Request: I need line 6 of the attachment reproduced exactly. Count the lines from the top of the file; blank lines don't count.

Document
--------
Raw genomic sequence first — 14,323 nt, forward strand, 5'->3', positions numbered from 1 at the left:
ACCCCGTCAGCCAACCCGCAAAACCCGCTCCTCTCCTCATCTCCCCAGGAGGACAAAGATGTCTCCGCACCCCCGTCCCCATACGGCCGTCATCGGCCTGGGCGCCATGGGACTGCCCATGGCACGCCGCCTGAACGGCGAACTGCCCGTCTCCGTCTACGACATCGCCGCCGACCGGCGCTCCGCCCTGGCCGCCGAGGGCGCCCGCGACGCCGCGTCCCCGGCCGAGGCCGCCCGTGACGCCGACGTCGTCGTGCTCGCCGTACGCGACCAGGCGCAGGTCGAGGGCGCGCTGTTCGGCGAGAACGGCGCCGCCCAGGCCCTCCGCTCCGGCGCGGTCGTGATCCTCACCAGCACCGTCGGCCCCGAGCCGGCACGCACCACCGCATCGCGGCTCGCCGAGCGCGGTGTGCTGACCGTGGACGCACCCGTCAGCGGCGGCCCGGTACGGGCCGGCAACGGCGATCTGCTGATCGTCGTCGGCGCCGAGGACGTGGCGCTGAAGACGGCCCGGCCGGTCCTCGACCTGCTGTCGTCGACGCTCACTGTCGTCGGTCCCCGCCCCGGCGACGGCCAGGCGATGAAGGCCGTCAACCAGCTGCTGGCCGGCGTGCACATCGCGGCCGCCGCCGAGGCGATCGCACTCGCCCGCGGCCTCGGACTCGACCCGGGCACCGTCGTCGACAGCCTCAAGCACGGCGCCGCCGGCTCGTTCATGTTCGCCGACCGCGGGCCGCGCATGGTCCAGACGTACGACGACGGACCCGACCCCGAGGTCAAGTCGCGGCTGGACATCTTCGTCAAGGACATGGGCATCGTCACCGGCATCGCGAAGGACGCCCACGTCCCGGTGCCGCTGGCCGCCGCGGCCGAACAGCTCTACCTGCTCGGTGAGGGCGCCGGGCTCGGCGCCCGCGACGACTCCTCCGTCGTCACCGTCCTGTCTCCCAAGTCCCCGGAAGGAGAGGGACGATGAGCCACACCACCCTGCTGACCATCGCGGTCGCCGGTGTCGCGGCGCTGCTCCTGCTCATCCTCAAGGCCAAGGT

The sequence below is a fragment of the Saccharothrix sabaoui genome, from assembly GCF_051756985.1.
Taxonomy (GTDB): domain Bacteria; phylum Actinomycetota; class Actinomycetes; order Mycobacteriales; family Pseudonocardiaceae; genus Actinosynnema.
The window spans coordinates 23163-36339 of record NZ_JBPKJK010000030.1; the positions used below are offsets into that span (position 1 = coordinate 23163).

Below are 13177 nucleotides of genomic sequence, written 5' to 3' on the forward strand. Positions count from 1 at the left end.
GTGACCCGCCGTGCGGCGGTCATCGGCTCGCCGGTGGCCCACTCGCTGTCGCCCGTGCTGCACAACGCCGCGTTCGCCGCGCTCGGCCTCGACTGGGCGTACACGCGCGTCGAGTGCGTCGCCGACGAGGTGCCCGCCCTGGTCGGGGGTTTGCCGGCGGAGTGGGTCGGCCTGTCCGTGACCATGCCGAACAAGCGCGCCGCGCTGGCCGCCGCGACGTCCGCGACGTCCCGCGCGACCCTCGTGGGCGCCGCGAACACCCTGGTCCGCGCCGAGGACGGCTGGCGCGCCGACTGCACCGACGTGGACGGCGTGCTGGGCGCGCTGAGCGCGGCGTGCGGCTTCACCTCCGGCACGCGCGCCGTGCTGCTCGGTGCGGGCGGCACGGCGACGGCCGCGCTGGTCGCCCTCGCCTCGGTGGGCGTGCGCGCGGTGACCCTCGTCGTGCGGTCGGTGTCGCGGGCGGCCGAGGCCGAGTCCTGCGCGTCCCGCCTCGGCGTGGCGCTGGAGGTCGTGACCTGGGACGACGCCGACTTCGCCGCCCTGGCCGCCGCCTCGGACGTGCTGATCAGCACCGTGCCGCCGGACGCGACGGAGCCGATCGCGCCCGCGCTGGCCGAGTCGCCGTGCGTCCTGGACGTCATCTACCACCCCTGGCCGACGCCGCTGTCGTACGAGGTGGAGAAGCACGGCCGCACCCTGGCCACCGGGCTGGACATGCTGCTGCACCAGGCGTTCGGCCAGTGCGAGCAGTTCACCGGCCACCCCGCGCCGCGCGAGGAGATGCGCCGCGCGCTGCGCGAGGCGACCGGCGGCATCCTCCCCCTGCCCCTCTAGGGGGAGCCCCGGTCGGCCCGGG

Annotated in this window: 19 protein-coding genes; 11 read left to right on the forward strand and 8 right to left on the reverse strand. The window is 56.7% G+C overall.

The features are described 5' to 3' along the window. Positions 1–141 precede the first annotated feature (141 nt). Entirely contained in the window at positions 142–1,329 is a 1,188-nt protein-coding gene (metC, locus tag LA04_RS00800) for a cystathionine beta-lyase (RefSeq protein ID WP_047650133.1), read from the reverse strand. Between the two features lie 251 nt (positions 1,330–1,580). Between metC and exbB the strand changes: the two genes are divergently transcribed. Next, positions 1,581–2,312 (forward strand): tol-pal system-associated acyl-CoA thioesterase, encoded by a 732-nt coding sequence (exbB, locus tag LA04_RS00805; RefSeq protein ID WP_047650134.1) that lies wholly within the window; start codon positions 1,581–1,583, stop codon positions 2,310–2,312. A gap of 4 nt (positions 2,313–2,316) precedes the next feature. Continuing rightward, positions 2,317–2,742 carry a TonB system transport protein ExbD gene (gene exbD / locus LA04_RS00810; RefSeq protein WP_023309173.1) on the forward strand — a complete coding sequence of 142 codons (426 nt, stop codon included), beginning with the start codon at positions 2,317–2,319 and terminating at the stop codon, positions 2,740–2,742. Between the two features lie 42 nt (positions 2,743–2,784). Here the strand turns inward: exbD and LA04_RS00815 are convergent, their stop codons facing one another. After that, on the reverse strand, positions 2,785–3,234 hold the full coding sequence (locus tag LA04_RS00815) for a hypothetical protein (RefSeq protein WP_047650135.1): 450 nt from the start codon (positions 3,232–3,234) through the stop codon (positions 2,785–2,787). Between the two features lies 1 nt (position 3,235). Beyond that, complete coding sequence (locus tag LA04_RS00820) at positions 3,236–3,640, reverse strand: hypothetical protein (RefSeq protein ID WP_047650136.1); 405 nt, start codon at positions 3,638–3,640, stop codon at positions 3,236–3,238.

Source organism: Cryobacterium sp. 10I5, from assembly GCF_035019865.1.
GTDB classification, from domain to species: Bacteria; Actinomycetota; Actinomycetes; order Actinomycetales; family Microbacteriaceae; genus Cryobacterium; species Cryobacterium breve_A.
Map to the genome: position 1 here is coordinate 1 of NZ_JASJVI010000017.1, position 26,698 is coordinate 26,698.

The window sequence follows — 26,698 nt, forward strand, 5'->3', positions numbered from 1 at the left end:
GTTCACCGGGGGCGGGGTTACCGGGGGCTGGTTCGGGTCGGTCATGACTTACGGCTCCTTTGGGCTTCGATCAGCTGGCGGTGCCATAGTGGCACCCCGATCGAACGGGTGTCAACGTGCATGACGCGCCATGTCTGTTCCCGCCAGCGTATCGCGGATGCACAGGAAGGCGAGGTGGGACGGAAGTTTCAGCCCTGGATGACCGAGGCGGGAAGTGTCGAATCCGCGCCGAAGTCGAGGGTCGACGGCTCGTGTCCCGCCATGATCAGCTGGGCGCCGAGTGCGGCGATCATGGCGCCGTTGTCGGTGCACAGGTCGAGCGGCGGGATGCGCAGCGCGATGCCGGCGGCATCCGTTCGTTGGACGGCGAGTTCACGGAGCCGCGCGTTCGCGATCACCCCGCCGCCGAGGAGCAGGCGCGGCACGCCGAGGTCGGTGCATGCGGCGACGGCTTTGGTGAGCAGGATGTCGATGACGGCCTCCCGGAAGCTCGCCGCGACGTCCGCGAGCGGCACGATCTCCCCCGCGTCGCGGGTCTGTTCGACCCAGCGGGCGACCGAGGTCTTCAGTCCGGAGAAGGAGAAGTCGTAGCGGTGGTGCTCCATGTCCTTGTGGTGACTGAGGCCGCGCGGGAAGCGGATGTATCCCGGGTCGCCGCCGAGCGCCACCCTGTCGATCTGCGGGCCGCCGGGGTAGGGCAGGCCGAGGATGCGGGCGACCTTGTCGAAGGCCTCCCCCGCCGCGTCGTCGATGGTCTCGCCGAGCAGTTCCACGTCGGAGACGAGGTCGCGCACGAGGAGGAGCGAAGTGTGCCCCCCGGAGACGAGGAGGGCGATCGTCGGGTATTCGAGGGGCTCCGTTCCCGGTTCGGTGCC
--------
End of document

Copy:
Below are 13177 nucleotides of genomic sequence, written 5' to 3' on the forward strand. Positions count from 1 at the left end.